Combating Tax Avoidance, A Mission for the FBR

FBR and Policymakers in Pakistan are concentrating their efforts on obtaining the greatest amount of tax revenue from current taxpayers rather than focusing on tax evaders and the collection of the Gas Infrastructure Development Cess as the nation struggles with one of the worst economic crises in its history (GIDC).

Due to a reduction in economic activity and the FX crisis, data from the Federal Board of Revenue (FBR) indicates that tax receipts are projected to fall Rs170 billion short of the goal this fiscal year. In contrast to the aim of Rs7,470 billion, experts predict that the FBR will only be able to collect Rs7,300 billion in taxes.

“The economy is dealing with both an internal and external deficit. The government’s plan is to increase the petroleum levy and raise more taxes through a mini-budget in order to curb these deficits, the experts continued.

Speaking to The Express Tribune, Foundation Securities Limited Head of Research, Muhammad Awais Ashraf said, “The policymakers and FBR are increasing the tax burden which will further agonize the low-income group, already bearing the burden of high inflation. However, in the short term, the GIDC collection could close the budgetary gap that the administration hopes to close with the mini-budget.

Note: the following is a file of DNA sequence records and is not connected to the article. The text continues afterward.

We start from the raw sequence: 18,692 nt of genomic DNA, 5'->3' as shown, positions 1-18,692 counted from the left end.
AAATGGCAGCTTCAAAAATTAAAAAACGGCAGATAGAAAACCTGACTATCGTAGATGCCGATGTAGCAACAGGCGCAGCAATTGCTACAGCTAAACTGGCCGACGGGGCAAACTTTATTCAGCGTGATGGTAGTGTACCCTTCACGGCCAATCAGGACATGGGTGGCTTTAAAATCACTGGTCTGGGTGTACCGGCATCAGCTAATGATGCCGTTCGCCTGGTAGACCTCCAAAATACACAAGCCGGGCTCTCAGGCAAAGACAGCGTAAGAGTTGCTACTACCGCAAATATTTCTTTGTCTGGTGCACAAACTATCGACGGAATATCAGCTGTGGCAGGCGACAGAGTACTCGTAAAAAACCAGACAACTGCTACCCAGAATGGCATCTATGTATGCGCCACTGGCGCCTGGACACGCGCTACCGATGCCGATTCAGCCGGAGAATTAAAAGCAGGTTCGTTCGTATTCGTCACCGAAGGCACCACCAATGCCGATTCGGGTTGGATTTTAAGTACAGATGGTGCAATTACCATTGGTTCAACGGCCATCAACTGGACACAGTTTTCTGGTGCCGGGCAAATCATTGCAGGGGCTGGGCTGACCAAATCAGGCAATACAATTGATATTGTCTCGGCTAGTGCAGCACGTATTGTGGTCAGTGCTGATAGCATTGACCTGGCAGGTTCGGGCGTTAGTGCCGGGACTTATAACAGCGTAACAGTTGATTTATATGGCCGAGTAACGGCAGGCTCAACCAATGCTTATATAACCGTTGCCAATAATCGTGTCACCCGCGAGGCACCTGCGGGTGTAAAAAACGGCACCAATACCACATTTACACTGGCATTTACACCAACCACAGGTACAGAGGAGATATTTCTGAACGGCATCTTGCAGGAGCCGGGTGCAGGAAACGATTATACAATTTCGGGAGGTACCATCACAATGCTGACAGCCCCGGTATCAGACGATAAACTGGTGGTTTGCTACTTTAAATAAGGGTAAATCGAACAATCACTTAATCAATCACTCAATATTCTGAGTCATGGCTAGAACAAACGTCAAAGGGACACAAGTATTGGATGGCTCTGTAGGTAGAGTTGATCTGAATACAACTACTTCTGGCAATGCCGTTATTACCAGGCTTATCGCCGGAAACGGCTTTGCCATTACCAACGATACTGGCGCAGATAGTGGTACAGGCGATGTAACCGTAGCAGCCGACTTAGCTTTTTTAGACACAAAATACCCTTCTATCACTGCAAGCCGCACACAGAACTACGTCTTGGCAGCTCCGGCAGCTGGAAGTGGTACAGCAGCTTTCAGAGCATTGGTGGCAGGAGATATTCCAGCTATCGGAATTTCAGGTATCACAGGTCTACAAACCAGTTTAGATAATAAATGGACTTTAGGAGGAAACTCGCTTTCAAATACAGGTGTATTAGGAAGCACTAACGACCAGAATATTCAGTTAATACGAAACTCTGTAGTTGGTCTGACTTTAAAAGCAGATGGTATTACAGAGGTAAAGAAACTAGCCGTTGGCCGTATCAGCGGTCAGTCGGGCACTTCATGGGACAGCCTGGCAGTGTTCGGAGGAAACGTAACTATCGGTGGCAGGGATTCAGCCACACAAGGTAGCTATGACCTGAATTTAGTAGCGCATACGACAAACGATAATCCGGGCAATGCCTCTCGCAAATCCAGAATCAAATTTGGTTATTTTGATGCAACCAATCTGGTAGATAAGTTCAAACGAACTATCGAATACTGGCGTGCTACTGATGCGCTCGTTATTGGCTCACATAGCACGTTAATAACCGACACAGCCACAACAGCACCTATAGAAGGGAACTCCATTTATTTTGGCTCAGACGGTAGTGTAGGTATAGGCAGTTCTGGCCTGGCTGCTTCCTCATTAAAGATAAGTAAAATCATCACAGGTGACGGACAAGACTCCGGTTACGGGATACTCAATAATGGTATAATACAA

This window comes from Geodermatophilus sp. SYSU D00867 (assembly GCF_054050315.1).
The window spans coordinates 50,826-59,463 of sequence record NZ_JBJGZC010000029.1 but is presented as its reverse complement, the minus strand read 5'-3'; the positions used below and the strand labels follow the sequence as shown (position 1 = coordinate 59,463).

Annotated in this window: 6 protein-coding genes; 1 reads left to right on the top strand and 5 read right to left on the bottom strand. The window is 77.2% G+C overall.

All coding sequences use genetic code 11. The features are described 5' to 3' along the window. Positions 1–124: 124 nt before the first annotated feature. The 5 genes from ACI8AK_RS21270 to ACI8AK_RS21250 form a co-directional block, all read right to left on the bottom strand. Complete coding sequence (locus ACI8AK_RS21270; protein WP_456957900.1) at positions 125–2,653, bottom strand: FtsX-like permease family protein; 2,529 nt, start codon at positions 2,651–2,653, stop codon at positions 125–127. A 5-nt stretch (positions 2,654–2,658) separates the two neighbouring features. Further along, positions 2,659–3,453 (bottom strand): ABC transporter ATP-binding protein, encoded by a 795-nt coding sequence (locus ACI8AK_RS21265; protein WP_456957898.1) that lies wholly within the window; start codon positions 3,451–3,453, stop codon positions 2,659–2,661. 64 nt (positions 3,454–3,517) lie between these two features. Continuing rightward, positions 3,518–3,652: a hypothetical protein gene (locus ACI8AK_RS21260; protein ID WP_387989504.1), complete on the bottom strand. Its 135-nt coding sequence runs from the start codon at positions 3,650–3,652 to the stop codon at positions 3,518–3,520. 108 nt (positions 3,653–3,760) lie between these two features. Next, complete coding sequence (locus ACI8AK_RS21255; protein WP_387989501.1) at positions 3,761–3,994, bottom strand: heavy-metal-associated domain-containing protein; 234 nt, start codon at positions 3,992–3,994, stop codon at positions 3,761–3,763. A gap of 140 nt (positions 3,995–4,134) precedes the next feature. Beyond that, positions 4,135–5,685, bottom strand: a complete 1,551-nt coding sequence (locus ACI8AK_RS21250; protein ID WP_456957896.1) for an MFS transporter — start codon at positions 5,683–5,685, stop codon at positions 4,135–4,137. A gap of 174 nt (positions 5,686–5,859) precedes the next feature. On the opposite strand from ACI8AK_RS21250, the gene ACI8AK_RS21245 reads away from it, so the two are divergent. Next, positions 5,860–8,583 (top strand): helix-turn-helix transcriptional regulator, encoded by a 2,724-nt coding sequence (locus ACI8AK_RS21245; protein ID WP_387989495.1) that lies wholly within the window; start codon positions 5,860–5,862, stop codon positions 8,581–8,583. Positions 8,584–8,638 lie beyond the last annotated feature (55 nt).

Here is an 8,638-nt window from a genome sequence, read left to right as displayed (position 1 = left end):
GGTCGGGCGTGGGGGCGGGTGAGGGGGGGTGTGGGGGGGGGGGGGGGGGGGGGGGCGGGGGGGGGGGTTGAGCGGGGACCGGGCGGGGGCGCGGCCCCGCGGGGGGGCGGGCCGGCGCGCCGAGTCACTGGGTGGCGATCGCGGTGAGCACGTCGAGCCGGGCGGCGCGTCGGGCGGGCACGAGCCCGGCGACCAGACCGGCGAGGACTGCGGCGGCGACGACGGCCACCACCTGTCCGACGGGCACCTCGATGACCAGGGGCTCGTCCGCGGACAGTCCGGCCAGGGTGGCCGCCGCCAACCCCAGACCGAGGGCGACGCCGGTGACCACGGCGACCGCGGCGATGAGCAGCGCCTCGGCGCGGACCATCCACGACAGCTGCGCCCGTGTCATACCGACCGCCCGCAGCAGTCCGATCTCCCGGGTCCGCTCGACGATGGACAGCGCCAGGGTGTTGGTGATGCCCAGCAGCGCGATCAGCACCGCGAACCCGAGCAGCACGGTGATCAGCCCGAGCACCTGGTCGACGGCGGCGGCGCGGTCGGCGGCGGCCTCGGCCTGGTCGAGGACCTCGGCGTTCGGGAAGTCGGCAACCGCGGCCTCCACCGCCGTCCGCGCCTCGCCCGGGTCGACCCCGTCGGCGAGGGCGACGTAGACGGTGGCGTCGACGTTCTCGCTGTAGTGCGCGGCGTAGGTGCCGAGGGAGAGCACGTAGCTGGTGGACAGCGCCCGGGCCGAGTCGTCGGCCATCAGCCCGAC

The cost of industries and the manufacturing sector is rising as a result of the government’s growing reliance on organized sectors for tax collection, he claimed. In order to collect more taxes from the tax-paying sectors that are now paying less than their potential and bring non-paying sectors into the tax net, according to Ashraf.

Because of unlawful commerce and tax evasion, the tobacco industry, for instance, is one of the industries that puts the most strain on the national exchequer and restricts the business of the organized sector that pays taxes.

According to analysts, two out of every five cigarettes sold in Pakistan are sold through tax evasion, making Pakistan one of the top countries in Asia for illegal cigarette trade, he stated. The illegal cigarette trade costs the national exchequer Rs100 billion each year.

“A track-and-trace system has been implemented to eliminate tax fraud from five important sectors, including cigarettes, cement, sugar, fertilizer, and petroleum,” Ashraf explained. Tax receipts will grow if this approach is widely adopted throughout the tobacco business.”